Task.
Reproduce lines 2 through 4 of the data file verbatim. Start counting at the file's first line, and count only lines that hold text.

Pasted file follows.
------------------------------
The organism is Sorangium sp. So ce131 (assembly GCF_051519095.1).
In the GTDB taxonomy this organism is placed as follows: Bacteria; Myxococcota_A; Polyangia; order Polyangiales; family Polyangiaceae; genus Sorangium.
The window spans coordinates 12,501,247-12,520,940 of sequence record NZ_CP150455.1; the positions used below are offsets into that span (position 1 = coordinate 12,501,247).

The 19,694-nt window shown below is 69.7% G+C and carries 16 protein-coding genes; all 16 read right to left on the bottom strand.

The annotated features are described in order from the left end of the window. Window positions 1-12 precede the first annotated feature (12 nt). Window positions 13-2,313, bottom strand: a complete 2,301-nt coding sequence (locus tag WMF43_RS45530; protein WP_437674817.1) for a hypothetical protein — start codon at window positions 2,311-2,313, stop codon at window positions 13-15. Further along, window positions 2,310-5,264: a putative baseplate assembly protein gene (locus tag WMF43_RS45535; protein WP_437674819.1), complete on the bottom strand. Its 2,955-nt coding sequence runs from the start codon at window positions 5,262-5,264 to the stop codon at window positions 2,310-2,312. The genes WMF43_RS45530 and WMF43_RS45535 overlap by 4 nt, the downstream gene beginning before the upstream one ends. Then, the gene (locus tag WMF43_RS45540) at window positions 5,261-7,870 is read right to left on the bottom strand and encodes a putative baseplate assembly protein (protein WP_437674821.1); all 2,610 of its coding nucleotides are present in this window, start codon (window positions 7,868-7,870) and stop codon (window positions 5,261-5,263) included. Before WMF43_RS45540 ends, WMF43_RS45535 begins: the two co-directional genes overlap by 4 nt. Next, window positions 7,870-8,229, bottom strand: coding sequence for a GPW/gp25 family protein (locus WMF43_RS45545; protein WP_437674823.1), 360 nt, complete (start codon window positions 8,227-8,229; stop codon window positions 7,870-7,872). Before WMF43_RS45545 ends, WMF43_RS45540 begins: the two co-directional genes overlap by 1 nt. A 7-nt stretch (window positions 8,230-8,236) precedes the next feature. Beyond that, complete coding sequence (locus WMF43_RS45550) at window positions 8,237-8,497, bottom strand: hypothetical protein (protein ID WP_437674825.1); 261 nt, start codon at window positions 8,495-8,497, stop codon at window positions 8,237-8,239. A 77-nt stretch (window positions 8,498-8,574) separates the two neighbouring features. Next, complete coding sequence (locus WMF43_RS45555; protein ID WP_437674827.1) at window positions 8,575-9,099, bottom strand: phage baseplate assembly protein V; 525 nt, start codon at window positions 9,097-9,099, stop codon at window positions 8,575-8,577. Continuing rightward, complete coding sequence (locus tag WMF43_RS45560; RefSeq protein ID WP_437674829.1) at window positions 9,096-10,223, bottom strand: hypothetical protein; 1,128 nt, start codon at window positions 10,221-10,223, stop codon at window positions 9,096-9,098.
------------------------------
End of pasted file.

In the GTDB taxonomy this organism is placed as follows: Bacteria; Myxococcota_A; Polyangia; order Polyangiales; family Polyangiaceae; genus Sorangium.
The window spans coordinates 12,501,247-12,520,940 of sequence record NZ_CP150455.1; the positions used below are offsets into that span (position 1 = coordinate 12,501,247).

The 19,694-nt window shown below is 69.7% G+C and carries 16 protein-coding genes; all 16 read right to left on the bottom strand.